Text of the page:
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Andrey Rublev Wins Maiden Madrid Title

MADRID, SPAIN – MAY 05: Andrey Rublev lifts the Mutua Madrid Open trophy following victory in the Men’s Singles Final match against Felix Auger-Aliassime of Canada on Day Thirteen of Mutua Madrid Open at La Caja Magica on May 05, 2024 in Madrid, Spain. Photo by Clive Brunskill/Getty Images

Facing fault lines and jolting firepower, Andrey Rublev calmly completed red clay reclamation.

In a dramatic Mutua Madrid Open final, Rublev rallied past Felix Auger-Aliassime 4-6, 7-5, 7-5 to capture his 16th career championship, including his second Masters 1000 title.

The sometime volatile Rublev was resolute today. Rublev overcame a gritty Auger-Aliassime and his own emotion to become the first Russian man since Hall of Famer Marat Safin in 2004—when it was still a hard-court event—to win Madrid.

The seventh-seeded Rublev double faulted twice in succession to start the match, gifted two breaks almost immediately, was a point away from going down 1-5, yet never completely let his sometime raging temper consume him.

Instead, Rublev channeled frustration into action closing a two hour, 48-minute battle when Auger-Aliassime coughed up his fourth double fault.

“For sure, the best mental performance [of my career] when I won the title,” Rublev told Tennis Channel’s Prakash Amritraj afterward.

A match that started and ended with doubles had a whole lot of dynamic shotmaking for the duration.

Afterward, Rublev, who knocked off four seeds—-Alejandro Davidovich Fokina, Tallon Griekspoor, two-time defending champion Carlos Alcaraz and Taylor Fritz—en route to the final, paid tribute to Auger-Aliassime as a class character.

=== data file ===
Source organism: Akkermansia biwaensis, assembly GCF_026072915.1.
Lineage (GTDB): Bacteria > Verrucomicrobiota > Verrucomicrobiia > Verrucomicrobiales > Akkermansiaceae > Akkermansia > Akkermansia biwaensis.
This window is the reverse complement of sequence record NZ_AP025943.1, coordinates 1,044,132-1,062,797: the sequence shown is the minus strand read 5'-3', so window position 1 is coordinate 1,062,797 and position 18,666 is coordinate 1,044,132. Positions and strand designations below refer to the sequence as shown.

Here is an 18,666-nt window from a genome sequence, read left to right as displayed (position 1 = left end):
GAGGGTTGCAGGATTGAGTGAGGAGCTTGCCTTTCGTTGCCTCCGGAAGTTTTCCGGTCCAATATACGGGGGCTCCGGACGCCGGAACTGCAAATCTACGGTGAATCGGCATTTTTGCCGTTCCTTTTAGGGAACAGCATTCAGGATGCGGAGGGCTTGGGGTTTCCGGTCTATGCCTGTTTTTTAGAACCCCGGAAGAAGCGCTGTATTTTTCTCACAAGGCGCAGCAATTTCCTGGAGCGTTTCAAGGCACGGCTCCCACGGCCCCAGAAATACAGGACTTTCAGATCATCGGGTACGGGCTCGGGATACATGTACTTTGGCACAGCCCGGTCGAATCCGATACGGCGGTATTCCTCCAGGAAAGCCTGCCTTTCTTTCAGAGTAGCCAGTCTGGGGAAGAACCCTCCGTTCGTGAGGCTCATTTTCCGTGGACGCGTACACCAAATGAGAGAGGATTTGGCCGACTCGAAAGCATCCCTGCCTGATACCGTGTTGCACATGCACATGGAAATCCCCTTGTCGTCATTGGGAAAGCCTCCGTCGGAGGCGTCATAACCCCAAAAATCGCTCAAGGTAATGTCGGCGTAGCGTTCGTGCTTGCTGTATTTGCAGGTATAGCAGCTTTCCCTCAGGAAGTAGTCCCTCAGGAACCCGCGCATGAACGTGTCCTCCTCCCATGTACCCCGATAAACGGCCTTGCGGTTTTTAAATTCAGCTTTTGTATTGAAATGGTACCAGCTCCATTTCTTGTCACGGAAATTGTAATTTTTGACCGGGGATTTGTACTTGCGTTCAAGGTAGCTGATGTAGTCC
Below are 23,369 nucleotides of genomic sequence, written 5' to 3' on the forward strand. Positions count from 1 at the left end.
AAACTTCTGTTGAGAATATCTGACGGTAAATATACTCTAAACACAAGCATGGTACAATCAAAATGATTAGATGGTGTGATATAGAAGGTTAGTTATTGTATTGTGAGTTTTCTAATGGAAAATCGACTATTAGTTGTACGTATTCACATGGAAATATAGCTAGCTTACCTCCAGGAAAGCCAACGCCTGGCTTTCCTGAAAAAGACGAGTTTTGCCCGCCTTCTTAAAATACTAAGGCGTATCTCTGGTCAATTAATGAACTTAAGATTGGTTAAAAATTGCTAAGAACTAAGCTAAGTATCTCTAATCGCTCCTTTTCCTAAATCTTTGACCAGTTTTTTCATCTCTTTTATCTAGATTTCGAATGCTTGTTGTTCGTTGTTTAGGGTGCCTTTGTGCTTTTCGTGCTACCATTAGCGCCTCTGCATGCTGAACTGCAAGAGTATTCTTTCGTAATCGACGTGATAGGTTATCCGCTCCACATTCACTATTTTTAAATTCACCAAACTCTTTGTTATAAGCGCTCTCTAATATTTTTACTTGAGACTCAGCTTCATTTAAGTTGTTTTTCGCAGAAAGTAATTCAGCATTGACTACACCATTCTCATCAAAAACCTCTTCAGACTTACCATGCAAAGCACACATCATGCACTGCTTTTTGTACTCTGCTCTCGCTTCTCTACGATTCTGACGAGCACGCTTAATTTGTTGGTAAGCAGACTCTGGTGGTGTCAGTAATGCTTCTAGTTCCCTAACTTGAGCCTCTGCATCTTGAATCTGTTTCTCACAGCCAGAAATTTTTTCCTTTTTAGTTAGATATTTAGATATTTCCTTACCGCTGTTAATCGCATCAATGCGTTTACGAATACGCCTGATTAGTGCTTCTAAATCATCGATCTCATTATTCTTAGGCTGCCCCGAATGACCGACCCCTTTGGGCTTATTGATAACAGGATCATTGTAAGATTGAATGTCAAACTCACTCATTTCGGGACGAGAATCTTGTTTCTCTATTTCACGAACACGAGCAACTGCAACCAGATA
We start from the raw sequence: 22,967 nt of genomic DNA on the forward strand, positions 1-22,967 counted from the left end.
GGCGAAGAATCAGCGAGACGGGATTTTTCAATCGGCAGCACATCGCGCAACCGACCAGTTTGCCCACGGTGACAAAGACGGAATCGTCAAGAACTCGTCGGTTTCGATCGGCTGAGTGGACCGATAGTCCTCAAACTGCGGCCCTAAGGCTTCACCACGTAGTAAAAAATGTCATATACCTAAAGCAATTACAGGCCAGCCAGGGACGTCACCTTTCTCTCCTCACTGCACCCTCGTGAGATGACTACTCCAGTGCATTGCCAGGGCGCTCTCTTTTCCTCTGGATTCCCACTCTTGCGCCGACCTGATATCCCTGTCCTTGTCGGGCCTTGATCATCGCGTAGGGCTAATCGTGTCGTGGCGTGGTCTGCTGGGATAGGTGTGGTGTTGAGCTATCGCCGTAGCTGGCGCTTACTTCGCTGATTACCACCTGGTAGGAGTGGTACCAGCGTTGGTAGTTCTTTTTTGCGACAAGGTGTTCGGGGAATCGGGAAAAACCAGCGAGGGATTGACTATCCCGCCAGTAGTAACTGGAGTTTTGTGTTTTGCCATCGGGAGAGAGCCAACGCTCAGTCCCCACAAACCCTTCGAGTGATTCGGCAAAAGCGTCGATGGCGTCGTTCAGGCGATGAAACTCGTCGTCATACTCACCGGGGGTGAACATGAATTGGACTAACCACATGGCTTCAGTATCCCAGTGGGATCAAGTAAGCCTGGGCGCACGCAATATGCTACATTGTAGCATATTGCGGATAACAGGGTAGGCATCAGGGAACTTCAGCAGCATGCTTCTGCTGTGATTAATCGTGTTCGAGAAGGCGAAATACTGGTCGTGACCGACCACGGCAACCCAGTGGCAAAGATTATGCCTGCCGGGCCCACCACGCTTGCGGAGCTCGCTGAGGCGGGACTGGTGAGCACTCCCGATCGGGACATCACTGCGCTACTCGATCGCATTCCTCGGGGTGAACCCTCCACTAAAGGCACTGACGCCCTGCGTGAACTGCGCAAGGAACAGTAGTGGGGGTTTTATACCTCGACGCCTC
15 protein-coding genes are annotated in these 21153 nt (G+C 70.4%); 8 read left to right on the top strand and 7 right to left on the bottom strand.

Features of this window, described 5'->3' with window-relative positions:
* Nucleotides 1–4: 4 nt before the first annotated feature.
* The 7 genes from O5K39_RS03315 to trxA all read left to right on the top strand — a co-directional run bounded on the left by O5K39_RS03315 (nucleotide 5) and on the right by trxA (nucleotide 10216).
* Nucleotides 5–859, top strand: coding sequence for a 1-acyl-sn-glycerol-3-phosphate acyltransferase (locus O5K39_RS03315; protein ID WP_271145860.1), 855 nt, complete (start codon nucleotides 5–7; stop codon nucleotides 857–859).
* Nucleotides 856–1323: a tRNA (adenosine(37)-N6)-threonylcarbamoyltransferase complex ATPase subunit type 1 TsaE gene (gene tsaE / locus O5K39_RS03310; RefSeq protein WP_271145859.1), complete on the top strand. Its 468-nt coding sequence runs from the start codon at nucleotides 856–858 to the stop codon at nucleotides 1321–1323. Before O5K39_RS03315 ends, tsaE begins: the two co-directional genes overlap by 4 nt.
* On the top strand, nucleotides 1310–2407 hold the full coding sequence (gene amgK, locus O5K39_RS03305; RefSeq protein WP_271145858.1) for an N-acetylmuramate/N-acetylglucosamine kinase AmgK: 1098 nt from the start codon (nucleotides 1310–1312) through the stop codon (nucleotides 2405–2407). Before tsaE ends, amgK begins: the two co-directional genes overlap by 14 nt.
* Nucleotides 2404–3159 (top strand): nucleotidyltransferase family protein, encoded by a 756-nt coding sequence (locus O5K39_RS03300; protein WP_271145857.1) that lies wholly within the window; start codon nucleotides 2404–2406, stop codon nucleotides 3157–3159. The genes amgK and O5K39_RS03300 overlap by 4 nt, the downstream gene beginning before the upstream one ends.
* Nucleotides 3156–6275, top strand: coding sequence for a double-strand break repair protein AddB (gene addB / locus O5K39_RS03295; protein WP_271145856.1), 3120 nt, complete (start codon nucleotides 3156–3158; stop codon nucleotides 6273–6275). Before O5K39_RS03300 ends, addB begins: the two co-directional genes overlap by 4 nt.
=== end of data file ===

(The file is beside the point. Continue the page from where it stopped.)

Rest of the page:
“I would like to say thanks a lot to Felix,” Rublev said. “Very disappointed to lose a match like this. I’m sorry I know the feeling.

“I say this many times and I will not be tired to say it again: You are a true inspiration for me as a player, for the spectators, for the kids, how professional you are, how humble you are, how nice person you are. I just want to wish you all the best. You always have great people around you…hope you will have together many more success.”

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World No. 35 Auger-Aliassime, who took a couple of medical timeouts for apparent muscle spasms in his legs, was denied his 200th career victory. Still, Auger-Aliassime will rise to No. 20 with this inspired run to his maiden Masters 1000 final.

“Congrats to Andrey, [you’re a] very deserving winner congrats to you and your team,” Auger-Aliassime said afterward. “I tried until the end. I’m sorry I made you maybe think, overthink, I was struggling. You’re a great player, we always have a great time on the tour, very deserving. Well done.”

Though 2023 Monte-Carlo champion Rublev has been criticized for failing to surpass a Grand Slam quarterfinal in 22 major appearances, consider what he has achieved. In addition to six Slam quarterfinals in his last seven appearances, Rublev now owns two Masters 1000 titles.

The 26-year-old Russian is just the fifth active man with multiple clay-court Masters 1000 titles at different events joining Rafael Nadal, Novak Djokovic, Alexander Zverev and Andy Murray in that class. Six of Rublev’s 16 career titles have come on red dirt.